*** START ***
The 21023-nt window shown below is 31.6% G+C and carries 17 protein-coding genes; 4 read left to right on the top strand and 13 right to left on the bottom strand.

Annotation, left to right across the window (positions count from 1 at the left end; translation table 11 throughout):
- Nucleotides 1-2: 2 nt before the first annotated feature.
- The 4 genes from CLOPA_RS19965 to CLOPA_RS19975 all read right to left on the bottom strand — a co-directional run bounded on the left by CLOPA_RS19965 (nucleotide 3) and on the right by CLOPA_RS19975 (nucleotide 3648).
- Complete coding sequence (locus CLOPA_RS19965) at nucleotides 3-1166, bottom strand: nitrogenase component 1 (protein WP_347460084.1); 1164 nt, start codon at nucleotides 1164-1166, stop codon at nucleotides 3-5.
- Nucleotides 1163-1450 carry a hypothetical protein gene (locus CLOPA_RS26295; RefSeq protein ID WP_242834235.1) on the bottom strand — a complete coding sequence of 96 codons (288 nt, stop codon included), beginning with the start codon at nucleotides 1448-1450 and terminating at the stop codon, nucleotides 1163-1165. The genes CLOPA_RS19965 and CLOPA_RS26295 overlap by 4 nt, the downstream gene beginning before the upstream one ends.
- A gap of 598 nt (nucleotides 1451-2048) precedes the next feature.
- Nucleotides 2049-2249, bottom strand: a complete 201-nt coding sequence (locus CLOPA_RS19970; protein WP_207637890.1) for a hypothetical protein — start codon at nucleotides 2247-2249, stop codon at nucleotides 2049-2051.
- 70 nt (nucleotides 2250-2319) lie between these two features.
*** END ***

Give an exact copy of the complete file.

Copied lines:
The 21023-nt window shown below is 31.6% G+C and carries 17 protein-coding genes; 4 read left to right on the top strand and 13 right to left on the bottom strand.

Annotation, left to right across the window (positions count from 1 at the left end; translation table 11 throughout):
- Nucleotides 1-2: 2 nt before the first annotated feature.
- The 4 genes from CLOPA_RS19965 to CLOPA_RS19975 all read right to left on the bottom strand — a co-directional run bounded on the left by CLOPA_RS19965 (nucleotide 3) and on the right by CLOPA_RS19975 (nucleotide 3648).
- Complete coding sequence (locus CLOPA_RS19965) at nucleotides 3-1166, bottom strand: nitrogenase component 1 (protein WP_347460084.1); 1164 nt, start codon at nucleotides 1164-1166, stop codon at nucleotides 3-5.
- Nucleotides 1163-1450 carry a hypothetical protein gene (locus CLOPA_RS26295; RefSeq protein ID WP_242834235.1) on the bottom strand — a complete coding sequence of 96 codons (288 nt, stop codon included), beginning with the start codon at nucleotides 1448-1450 and terminating at the stop codon, nucleotides 1163-1165. The genes CLOPA_RS19965 and CLOPA_RS26295 overlap by 4 nt, the downstream gene beginning before the upstream one ends.
- A gap of 598 nt (nucleotides 1451-2048) precedes the next feature.
- Nucleotides 2049-2249, bottom strand: a complete 201-nt coding sequence (locus CLOPA_RS19970; protein WP_207637890.1) for a hypothetical protein — start codon at nucleotides 2247-2249, stop codon at nucleotides 2049-2051.
- 70 nt (nucleotides 2250-2319) lie between these two features.